Oct 2016

7th Oct 2016

8th Oct 2016

9th Oct 2016

10th Oct 2016

11th Oct 2016

12th Oct 2016

13th Oct 2016

14th Oct 2016

15th Oct 2016

16th Oct 2016

17th Oct 2016

18th Oct 2016

19th Oct 2016

20th Oct 2016

21st Oct 2016

22nd Oct 2016

23rd Oct 2016

MLF Chapter & VerseMLF Chapter & Verse

The Manchester Literature Festival Blog

Review: Susan Barker

Festival blogger Melissa Brakel headed to International Anthony Burgess Foundation to learn how novelist Susan Barker researched and wrote her award-winning historical novel The Incarnations.

Day 2 of the Manchester Literature Festival and we find ourselves tucked away off Oxford Road on the edge of Chorlton Mill, in the Engine House of the Anthony Burgess Foundation. It’s a full house for Susan Barker who is here to talk about her novel The Incarnations.

As a writer of two previous books, The Incarnations took Barker six years to complete – a length of time which she says surprised her, but which allowed her to immerse herself in a culture she knew little about. Arriving in Beijing in 2007—a time of anticipation, paranoia and renovation in the year prior to the Beijing Olympics—gave her insight into the lives of ordinary people, time to witness the sensory impressions of the city and introduced her to her protagonist, a taxi driver called Wang Jun.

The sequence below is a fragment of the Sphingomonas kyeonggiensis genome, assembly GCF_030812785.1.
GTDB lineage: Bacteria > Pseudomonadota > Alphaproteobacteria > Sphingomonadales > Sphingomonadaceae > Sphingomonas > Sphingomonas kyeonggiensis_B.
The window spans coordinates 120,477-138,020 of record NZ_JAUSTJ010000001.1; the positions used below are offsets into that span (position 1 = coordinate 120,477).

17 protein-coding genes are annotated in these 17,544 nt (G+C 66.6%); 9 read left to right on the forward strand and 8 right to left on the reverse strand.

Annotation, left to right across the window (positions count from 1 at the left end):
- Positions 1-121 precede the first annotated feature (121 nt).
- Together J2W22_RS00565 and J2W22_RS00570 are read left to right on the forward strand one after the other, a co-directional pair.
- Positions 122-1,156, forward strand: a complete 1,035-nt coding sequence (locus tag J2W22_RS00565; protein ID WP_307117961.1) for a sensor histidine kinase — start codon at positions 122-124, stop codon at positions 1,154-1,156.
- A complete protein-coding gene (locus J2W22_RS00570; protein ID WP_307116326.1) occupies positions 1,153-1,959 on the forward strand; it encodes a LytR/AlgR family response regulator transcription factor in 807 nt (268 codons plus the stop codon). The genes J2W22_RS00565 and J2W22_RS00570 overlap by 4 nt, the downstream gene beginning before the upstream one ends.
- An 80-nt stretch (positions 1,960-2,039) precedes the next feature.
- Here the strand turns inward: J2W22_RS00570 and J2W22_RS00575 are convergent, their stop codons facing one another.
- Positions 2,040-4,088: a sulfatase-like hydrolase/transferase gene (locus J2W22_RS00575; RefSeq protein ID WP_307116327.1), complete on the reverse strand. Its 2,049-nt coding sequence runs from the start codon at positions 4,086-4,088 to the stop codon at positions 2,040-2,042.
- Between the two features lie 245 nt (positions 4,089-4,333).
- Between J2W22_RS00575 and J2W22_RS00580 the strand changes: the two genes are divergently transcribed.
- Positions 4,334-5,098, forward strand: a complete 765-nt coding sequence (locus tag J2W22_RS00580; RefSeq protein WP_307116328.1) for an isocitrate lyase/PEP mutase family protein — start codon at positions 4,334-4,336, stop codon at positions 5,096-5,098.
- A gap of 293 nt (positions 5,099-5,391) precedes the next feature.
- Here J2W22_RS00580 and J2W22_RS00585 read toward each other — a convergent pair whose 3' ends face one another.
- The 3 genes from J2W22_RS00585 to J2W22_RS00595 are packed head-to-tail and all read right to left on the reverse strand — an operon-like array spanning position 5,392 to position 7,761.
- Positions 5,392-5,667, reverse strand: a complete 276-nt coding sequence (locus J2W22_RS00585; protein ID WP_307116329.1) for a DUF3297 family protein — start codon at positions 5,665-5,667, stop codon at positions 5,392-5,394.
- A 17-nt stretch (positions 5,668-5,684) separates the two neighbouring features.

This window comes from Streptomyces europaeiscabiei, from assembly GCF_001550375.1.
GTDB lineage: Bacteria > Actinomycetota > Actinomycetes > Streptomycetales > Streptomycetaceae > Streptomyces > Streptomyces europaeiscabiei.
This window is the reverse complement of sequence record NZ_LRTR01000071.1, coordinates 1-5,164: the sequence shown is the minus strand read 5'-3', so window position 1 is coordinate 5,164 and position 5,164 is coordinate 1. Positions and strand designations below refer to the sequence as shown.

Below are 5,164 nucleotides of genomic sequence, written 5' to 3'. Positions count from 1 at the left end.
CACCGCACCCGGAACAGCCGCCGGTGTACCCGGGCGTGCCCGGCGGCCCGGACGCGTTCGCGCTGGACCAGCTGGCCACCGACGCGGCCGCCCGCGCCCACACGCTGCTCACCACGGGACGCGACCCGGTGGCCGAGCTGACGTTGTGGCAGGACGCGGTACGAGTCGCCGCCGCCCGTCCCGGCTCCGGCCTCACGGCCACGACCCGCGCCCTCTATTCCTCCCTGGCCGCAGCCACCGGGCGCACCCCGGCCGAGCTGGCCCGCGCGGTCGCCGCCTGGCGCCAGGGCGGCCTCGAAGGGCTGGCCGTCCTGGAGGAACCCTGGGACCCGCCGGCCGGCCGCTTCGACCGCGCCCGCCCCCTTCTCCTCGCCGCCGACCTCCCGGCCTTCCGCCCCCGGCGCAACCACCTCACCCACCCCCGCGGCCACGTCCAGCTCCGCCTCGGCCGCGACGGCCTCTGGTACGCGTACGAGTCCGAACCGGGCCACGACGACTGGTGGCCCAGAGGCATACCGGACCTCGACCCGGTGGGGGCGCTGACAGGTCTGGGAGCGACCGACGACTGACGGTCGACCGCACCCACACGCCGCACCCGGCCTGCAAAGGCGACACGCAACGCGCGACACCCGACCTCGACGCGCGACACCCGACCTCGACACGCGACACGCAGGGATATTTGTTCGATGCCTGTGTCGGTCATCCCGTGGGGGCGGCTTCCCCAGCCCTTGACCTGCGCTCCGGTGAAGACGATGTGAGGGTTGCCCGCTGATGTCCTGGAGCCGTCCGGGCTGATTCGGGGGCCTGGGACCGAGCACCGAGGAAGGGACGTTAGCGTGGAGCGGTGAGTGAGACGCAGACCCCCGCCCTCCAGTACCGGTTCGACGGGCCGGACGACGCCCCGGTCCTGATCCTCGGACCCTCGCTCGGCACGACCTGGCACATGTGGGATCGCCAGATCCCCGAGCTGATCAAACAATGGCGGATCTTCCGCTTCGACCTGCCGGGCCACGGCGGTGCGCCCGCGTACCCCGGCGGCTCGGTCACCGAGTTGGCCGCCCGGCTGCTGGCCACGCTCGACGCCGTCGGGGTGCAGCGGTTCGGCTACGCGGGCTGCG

‘Through the windscreen of his taxi, Wang has seen the city change. He has seen the wrecking balls swing, bulldozers leveling streets to rubble and dust and skyscrapers rising like bamboo after the rain.’

The story starts when Wang flips down the visor of his taxi and an anonymous letter falls into his lap. The letters are sent to him by someone claiming to be his “soulmate”, who has been with him across one thousand years of history, spanning his previous lives as a spirit bride, as a slave to Genghis Khan, a fisherman during the Opium Wars and a teenager on the Red Guard during Mao’s Cultural Revolution. The theme of reincarnation allowed Barker to really delve into Chinese history and to find the small stories within broad historical eras.

Having a taxi driver as her protagonist gives the reader a panoramic view of the city, and Beijing feels very much a secondary character in the novel, if not the novel’s co-author. Her research ‘in the field’—from walking around Beijing and observing, working as an English teacher, to having conversations with strangers—far remove her fiction from any insularity that comes from writing solely from imagination. Barker says she has ‘never liked inward-looking fiction’ and that this auto-didactic approach to writing allowed her to seek out ideas from as many sources as she could.

Questions from the audience displayed curiosity about her method and had praise from those who have read the novel. A book important for its insight into contemporary Beijing as much as its bringing to life periods of Chinese history, this all bodes well for Barker’s recent appointment to the University of Manchester as lecturer with the Centre for New Writing.


Melissa Brakel is starting to write fiction. You can follow her on Twitter @tworamona